Archangel

Definition of 'Archangel'


An angel investor who has invested in a number of ventures that have achieved fame and fortune as commercial successes. An angel investor with this degree of success may also be referred to as a "super angel."

The term may also refer to an external advisor hired by a group of angel investors to perform due diligence and provide advice on business opportunities that are being considered by the group.

Investopedia explains 'Archangel'


Angel investors are high net worth individuals who deploy their own funds to provide startup capital to promising early stage ventures. Silicon Valley, where many of the world's biggest technology companies got their start, is home to numerous archangels. While most angels are active and hands-on investors, they may sometimes need the services of an archangel (external advisor) in areas such as legal and business development.



comments powered by Disqus
Hot Definitions
  1. Benchmark Bond

    A bond that provides a standard against which the performance of other bonds can be measured. Government bonds are almost always used as benchmark bonds. Also referred to as "benchmark issue" or "bellwether issue".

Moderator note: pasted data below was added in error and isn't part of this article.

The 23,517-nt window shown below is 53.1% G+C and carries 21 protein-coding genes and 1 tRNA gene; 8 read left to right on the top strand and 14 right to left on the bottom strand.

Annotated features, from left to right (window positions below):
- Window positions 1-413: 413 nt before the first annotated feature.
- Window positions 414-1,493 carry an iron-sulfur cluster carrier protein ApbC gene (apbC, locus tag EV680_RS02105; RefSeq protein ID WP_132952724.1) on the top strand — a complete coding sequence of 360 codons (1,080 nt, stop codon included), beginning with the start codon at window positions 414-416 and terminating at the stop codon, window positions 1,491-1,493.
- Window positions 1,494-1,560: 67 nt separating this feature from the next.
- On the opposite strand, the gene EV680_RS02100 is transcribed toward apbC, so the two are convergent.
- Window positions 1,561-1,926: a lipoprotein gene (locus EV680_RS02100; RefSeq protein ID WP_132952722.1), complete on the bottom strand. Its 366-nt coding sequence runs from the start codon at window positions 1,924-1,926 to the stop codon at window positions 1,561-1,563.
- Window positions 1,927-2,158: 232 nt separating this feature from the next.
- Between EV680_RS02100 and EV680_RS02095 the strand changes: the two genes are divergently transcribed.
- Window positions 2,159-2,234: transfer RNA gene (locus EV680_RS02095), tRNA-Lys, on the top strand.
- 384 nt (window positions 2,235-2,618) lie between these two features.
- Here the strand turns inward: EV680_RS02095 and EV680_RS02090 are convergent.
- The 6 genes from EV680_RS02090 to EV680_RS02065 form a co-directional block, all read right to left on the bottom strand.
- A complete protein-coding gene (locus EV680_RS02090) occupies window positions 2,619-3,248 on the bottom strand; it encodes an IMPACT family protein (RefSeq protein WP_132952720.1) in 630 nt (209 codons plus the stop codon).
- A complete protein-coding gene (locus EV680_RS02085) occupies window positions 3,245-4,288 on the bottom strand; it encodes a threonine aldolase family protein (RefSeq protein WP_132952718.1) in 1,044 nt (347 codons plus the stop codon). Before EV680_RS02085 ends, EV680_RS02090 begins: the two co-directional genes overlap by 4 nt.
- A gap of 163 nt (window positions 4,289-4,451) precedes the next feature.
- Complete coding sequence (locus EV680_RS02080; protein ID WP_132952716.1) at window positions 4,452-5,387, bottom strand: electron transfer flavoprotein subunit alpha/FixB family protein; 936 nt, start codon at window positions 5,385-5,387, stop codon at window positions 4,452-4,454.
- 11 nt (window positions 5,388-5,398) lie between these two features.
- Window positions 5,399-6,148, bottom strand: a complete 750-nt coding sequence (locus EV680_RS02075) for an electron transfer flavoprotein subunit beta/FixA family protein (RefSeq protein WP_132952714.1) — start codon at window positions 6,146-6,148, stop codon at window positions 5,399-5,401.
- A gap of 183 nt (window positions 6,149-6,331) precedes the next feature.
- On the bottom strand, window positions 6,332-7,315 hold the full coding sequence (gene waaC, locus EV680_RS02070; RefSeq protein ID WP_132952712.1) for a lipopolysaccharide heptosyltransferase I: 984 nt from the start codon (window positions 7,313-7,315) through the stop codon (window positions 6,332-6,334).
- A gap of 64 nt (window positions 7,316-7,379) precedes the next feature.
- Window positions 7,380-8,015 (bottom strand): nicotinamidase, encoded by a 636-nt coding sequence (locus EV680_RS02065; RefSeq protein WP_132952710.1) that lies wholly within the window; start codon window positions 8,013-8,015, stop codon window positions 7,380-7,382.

2. Market Capitalization

    The total dollar market value of all of a company's outstanding shares. Market capitalization is calculated by multiplying a company's shares outstanding by the current market price of one share. The investment community uses this figure to determine a company's size, as opposed to sales or total asset figures.
  3. Oil Reserves

    An estimate of the amount of crude oil located in a particular economic region. Oil reserves must have the potential of being extracted under current technological constraints. For example, if oil pools are located at unattainable depths, they would not be considered part of the nation's reserves.
  4. Joint Venture - JV

    A business arrangement in which two or more parties agree to pool their resources for the purpose of accomplishing a specific task. This task can be a new project or any other business activity. In a joint venture (JV), each of the participants is responsible for profits, losses and costs associated with it.
  5. Aggregate Risk

    The exposure of a bank, financial institution, or any type of major investor to foreign exchange contracts - both spot and forward - from a single counterparty or client. Aggregate risk in forex may also be defined as the total exposure of an entity to changes or fluctuations in currency rates.
  6. Organic Growth

    The growth rate that a company can achieve by increasing output and enhancing sales. This excludes any profits or growth acquired from takeovers, acquisitions or mergers. Takeovers, acquisitions and mergers do not bring about profits generated within the company, and are therefore not considered organic.
Trading Center